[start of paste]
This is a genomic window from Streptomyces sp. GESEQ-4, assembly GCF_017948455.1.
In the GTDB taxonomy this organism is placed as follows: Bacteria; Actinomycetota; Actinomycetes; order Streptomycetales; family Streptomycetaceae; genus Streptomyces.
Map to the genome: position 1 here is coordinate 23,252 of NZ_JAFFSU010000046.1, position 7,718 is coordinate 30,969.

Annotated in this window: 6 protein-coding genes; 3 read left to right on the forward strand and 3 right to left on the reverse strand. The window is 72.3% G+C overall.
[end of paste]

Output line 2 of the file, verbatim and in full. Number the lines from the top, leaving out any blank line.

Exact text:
In the GTDB taxonomy this organism is placed as follows: Bacteria; Actinomycetota; Actinomycetes; order Streptomycetales; family Streptomycetaceae; genus Streptomyces.